PSNC Ongoing Funding Work

Published on: 12th September 2014 | Updated on: 25th March 2022

This page is intended to inform pharmacy contractors and LPCs about the full range of work that PSNC carries out to negotiate and monitor the delivery of community pharmacy funding.

Funding for the Community Pharmacy Contractual Framework (CPCF) is settled each year for the period from April of one year to March of the next. Although there is an annual settlement, funding negotiation and monitoring is a continuous and time consuming activity for PSNC.

This activity falls into five main areas:

Negotiating baseline funding and uplifts

Funding for the CPCF in 2005 was based on a Cost of Service Inquiry (CoSI) undertaken by the Department of Health (DH) and PSNC. A further inquiry has been conducted in 2010, with DH commissioning PricewaterhouseCoopers to run the exercise.

Cost of Service Inquiries are intended to inform the total funding needed to meet the costs of and provide a fair return for an efficient community pharmacy service. For more information on the most recent CoSI click here.

Annual funding increases in the period from 2005 have been based on an uplift formula encompassing inflation, prescription volume growth, salary growth and an efficiency discount. The relevant inputs to the formula have been agreed with DH. In addition to this, increased regulatory burdens affecting community pharmacy have been recognised. These were identified by PSNC over the course of each year and work was then undertaken to understand the impact on contractors. Scope and funding were subsequently negotiated with DH.

Occasionally DH has also responded to requests from PSNC to inject additional funding, e.g. in 2008/09 a further £150m was agreed to help contractors and maintain stability of funding.

From 2014/15 negotiations on total funding levels are conducted with NHS England.

Forecasting and monitoring fee delivery

Each year PSNC generates a series of forecasts covering volume of items, pharmacy numbers, MURs and NMS delivered, and likely fees payable under the CPCF. This is built into a draft budget for the CPCF and forms the basis of discussions on aspects of funding distribution.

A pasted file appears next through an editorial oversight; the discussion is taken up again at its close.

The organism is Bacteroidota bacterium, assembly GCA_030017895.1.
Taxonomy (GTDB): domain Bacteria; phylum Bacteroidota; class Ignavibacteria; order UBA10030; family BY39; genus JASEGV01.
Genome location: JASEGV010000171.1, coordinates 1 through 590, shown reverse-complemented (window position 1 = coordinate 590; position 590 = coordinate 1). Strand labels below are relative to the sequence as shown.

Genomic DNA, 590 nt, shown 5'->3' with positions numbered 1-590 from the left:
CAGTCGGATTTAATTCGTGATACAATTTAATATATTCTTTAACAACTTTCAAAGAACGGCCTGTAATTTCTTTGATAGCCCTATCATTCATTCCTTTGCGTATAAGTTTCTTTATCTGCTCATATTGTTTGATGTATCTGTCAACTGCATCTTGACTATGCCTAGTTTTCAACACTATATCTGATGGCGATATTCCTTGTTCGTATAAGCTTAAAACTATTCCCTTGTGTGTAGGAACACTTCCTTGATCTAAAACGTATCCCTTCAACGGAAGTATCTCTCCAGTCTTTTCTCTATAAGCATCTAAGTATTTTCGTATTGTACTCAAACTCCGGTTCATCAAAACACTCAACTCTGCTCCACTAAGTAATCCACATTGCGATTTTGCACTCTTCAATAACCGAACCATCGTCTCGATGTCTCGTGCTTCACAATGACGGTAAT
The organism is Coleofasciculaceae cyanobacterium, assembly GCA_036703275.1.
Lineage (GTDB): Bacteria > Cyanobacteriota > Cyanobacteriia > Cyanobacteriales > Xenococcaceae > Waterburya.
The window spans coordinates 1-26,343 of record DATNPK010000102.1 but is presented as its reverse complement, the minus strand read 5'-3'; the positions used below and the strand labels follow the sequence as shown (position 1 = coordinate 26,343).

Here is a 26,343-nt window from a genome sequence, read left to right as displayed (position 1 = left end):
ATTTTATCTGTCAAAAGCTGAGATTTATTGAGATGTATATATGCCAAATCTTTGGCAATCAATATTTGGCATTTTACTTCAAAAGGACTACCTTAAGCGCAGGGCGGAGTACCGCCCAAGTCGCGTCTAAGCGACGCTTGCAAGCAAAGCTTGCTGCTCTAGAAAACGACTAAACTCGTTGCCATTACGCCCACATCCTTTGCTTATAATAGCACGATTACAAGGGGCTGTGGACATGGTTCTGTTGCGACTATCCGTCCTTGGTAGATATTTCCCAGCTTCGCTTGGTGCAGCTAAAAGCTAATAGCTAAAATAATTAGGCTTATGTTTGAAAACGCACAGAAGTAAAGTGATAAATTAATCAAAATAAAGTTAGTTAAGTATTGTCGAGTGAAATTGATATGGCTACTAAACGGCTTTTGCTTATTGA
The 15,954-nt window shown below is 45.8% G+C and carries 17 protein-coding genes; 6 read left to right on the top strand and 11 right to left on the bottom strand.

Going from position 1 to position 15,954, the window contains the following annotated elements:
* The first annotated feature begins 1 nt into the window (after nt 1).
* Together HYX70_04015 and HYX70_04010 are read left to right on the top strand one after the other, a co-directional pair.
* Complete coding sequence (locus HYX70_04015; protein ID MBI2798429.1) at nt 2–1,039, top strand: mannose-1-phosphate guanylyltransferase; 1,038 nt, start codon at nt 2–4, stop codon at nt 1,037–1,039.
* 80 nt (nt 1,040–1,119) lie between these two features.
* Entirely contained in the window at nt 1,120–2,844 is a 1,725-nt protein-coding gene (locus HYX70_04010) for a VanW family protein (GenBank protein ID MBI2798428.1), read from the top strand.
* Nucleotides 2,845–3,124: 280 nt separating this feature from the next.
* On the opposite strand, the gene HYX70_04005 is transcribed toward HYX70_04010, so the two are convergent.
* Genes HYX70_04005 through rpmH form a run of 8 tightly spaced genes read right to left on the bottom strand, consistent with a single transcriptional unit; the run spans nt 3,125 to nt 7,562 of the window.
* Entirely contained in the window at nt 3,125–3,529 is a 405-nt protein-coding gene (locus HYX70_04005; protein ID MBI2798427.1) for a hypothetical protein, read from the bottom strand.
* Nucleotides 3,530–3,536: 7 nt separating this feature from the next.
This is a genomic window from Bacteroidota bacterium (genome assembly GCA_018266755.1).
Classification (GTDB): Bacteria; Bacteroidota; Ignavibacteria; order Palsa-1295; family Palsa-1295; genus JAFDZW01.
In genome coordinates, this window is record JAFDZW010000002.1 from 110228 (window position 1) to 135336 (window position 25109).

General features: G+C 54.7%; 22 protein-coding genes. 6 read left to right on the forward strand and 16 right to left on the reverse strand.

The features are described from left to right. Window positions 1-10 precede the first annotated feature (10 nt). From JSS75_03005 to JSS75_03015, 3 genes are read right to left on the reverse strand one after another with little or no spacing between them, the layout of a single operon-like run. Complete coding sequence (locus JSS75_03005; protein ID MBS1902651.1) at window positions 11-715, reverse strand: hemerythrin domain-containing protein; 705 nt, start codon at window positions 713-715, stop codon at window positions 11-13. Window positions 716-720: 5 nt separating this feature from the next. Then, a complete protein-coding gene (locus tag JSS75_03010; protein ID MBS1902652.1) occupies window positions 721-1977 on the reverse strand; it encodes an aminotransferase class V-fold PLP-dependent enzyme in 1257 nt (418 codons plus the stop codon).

There has been an annual process of considering prescription volume thresholds for receipt of the Establishment Payment and the variable element of the Practice Payment with the DH. To note is that Practice Payments were abolished in December 2016.

Delivery of fees to pharmacies is monitored monthly against PSNC’s calculated budget for the CPCF. Adjustments can then be negotiated to alter the delivery rate so that the budgeted funding is distributed by the year end.

Until December 2016, these adjustments have usually been made through changes to the Practice Payment as part of the usual settlement process in the October Drug Tariff, but sometimes they may also be required at other times of the year (e.g. in December 2011 the Practice Payment was increased by 3.6p per item). From December 2016 onwards similar necessary adjustments will be made through the Single Activity Fee.

Assessing margins and monitoring Category M prices

Category M reimbursement prices are set quarterly by DH, using data gathered from manufacturers under their Scheme M arrangements. The prices also reflect the levels of retained margins made by contractors. Although the data used is confidential, PSNC is able to assess the prices for reasonableness and extensive work is undertaken to ensure that any recoveries made by DH through price reductions are accurate.

Independently from the calculations, PSNC and DH jointly conduct a survey to assess the margins being earned by independent pharmacy contractors. This is a laborious exercise based on extracting actual purchase prices for a large sample of medicines (including brands, generics and specials) from purchase documentation (invoices and statements) for a sample of contractors. These prices are entered into a database, subjected to rigorous analysis, and combined with reimbursement prices and clawback data. The original methodology for the Margins Survey was created by a Professor of Statistics and approved by another. However, lessons are learned from each survey and so there is a programme of on-going work to improve the methodology.

Once margins have been calculated the figures are subjected to exhaustive analysis and negotiation with DH.

Alongside the annual survey, PSNC works to ensure it is aware of market trends on an ongoing basis, using reports and data from a number of sources including contractor information provided to our Dispensing and Supply Team.

Dealing with ad hoc issues

Within the agreed annual system for developing and delivering community pharmacy funding there is plenty of scope for the emergence of ad hoc issues. A few examples are:

  • Electronic Prescription Service (EPS) – PSNC has secured various tranches of funding for the implementation of this service and continues to work to ensure it understands both the short and long term impact on contractors’ operations and the associated costs and that these are recognised.
  • Business Continuity Planning – PSNC has developed a template to allow contractors to fulfil their obligations as efficiently and effectively as possible, and it negotiates for appropriate funding from DH for this.
  • Protection for contractors was vital following the devolution of fees from a central DH budget to local PCT budgets in 2010.
  • PSNC monitors the impact of branded generics and ensures DH is aware of this.

Publishing statistics

PSNC maintains a database of useful statistics and publishes these on its website. These cover remuneration, community pharmacy service delivery levels, dispensing and EPS. You can view these statistics here.

For more information on this topic please email

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